Much Less Awarded Than Requested $1.042-1.390 Million in Fees; Plaintiff Stipulated to Costs Reduction, With Modified Judgment Entered Accordingly.
This case is an interesting illustration of how lower courts will reduce an inflated fee request to calculate a lodestar as well as enforce a “high/low” stipulation that was silent with regard to fees/costs. The opinion shows good some good and bad things each side did in this case, providing practice pointers (or, as co-contributor Mike says, “we all learn good case management through mistakes”).
Gerard v. BHC Alhambra Hospital, Inc., Case No. B248197 (2d Dist., Div. 7 Mar. 18, 2014) (unpublished) involved a plaintiff suing defendant for claims mainly coalescing around dependent adult abuse charges. The good defense preventive action was getting both sides to agree, before the jury returned from deliberations, to a “high/low” stipulation putting a ceiling and floor on any gross jury verdict, namely no more than $2.25 million as the “high” and $250,000 as the “low.” The bad thing for the defense is it was silent on the issue of fees and costs, although a defense representative felt it had been conceptually agreed to the restriction also encompassing fees/costs before—although nothing was put on the record about such an arrangement. Wanna guess the jury verdict? Answer: a little shy of $6 million, with the lower court honoring the $2.25 million ceiling parameter. Then, plaintiff moved to recover statutory fees under the dependent abuse statute (Wel. & Inst. Code, § 15657(a)) of a requested $1,042,898.62 - $1,390,531.50 range (inclusive of a requested 1.5-2.0 multiplier). This was found by the lower court to be an inflated request, which made deductions for excessive/inefficient/block billed time, excessive hourly rates (rejecting $375 and $600 requested rates because the case was not that complex), and non-recoverable medical negligence work time, also denying any positive multiplier to plaintiff. The lower court gave a 52% across –the-board reduction, awarding fees of $333,727.56 plus eventual costs of $118,229.80.
Defendant hospital appealed on numerous bases, obtaining only a costs reduction conceded by plaintiff.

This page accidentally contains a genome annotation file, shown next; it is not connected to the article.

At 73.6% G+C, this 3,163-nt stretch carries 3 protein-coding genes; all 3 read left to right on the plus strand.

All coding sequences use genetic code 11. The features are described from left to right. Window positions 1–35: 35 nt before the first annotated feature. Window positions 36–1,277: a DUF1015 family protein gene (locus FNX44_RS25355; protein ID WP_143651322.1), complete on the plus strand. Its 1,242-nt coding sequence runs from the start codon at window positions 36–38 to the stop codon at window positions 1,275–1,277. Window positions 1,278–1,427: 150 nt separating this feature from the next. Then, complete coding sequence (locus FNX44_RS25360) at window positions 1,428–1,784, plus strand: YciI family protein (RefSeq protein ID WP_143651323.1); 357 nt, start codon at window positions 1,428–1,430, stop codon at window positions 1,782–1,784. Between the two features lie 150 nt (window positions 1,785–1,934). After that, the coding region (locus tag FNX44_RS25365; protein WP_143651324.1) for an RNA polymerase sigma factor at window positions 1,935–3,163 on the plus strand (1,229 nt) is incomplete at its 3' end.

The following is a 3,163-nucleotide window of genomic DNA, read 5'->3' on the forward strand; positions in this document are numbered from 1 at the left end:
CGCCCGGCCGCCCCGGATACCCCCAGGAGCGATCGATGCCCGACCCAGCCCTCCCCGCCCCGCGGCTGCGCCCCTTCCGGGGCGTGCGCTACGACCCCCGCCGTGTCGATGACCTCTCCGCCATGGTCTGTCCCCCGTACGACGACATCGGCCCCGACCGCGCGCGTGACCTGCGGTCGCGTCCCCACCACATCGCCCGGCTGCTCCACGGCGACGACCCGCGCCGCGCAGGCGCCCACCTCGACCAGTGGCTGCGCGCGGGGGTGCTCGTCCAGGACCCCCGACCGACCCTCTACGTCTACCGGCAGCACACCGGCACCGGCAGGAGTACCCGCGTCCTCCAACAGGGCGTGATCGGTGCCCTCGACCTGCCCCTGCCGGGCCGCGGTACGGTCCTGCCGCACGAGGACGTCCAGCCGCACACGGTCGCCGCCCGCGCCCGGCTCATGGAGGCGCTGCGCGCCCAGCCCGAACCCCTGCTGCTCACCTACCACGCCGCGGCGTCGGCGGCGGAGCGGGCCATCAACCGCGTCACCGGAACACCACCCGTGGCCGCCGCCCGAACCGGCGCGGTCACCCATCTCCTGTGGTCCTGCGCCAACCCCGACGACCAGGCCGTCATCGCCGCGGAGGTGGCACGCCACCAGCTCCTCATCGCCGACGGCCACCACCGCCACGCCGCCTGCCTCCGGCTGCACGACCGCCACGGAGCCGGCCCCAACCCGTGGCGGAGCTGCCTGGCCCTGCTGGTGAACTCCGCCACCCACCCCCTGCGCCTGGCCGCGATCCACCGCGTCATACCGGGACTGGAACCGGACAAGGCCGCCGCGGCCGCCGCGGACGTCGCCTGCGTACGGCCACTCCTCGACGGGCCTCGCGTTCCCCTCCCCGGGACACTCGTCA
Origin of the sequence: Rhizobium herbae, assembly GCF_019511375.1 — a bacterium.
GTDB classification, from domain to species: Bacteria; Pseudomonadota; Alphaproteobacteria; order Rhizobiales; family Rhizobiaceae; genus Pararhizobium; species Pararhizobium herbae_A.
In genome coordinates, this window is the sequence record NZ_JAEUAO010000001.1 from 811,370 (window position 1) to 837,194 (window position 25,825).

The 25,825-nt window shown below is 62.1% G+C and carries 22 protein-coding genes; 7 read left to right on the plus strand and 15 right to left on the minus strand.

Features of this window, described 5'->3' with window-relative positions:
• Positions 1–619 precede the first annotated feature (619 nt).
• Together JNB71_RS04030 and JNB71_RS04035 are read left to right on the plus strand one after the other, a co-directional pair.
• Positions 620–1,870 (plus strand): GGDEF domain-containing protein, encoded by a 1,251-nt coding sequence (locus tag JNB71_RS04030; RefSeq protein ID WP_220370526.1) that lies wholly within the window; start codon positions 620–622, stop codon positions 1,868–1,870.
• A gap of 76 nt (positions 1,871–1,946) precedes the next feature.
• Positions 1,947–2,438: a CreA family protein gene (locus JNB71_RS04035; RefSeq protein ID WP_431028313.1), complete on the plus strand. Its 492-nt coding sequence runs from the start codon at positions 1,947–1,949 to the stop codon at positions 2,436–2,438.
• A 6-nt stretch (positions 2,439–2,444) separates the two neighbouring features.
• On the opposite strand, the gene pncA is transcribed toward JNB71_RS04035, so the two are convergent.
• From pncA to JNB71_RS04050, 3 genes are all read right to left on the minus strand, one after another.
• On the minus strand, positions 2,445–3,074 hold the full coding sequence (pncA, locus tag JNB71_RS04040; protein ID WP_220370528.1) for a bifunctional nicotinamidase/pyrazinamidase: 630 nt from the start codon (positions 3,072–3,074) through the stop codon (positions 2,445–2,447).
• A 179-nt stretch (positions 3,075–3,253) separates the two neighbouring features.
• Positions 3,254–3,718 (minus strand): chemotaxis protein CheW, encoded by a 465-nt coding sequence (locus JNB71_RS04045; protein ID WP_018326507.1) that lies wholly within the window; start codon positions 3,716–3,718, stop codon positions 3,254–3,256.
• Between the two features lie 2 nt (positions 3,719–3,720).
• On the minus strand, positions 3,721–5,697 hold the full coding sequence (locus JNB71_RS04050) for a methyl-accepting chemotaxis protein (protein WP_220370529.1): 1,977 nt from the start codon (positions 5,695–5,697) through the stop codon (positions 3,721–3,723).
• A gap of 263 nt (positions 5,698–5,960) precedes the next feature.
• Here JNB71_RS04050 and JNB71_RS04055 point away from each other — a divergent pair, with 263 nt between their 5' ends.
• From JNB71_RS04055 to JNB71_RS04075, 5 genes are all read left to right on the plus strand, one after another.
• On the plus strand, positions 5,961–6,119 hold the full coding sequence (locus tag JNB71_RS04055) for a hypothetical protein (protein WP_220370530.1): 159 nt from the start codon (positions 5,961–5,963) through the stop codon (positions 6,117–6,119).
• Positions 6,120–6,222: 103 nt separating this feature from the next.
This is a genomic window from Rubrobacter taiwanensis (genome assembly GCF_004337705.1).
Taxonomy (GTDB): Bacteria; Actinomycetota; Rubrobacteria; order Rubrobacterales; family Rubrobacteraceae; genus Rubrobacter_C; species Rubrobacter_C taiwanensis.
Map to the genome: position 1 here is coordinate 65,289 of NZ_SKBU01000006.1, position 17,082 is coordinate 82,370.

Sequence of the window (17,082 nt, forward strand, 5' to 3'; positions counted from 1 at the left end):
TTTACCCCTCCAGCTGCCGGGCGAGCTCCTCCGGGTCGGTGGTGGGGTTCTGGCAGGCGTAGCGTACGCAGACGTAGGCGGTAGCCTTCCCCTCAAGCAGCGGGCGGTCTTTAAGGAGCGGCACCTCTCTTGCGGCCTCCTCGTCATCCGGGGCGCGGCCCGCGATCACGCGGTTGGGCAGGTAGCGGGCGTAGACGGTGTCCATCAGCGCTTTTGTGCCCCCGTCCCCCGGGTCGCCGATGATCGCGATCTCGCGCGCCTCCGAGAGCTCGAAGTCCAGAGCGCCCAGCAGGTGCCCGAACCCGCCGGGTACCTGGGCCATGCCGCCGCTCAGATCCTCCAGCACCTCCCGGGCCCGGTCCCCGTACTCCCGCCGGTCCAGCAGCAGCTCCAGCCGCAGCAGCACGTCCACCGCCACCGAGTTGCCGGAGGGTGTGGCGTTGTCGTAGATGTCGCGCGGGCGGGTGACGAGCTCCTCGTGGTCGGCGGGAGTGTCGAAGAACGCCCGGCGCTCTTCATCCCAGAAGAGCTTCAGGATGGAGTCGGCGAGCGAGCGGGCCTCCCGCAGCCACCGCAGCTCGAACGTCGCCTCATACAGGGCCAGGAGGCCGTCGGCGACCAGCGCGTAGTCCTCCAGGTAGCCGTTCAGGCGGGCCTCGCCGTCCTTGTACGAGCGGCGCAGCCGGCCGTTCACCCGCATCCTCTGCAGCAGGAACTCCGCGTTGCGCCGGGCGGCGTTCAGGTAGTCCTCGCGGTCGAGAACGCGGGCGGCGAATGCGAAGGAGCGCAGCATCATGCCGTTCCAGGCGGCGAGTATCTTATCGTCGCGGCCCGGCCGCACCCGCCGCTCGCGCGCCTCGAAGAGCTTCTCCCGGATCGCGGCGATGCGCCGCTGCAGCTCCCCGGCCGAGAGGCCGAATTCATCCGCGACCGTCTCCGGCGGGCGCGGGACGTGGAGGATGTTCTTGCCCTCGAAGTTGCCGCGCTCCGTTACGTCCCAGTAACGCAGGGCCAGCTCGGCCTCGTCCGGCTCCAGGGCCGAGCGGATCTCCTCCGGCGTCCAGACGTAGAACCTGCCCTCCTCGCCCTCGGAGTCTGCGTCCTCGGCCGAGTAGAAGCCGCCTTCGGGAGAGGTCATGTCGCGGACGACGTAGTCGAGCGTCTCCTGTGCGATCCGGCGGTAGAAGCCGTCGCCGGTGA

The defense argument that no fees/costs were awardable based on the “high/low” stipulation failed because the stipulation was silent on this important topic and also only discussed the arrangement in connection with the “gross jury verdict.” (PRACTICE TIP #1: Deal expressly with fees/costs in any such stipulation, a settlement agreement, or a 998 offer.) Also, unlike federal courts, the superior judge here did not have to “show his/her work” by providing the math breakout of the award, given that the reasons for the reduction were articulated. (PRACTICE TIP #2: Although no statement of decision is required in state courts, co-contributor Mike likes to provide the math in the ultimate fee order—listing the hourly rate and amount of work found reasonable, plus any reasons for an enhancement or an award of “fees on fees”.) Plaintiff did agree that certain expert witness fees and investigation/copying/postage fees were not recoverable under Davis v. KGO-T.V., Inc., 17 Cal.4th 436, 438 (1998) [statutory FEHA case], stipulating to a costs recovery of $31,016.32 which was adopted by the appellate court. (PRACTICE TIP #3: If you recognize that an award should be reduced either substantively or due to arithmetic errors, concede it in the brief so that the appellate court can just modify the judgment and affirm—avoiding time by another trip before the lower court.)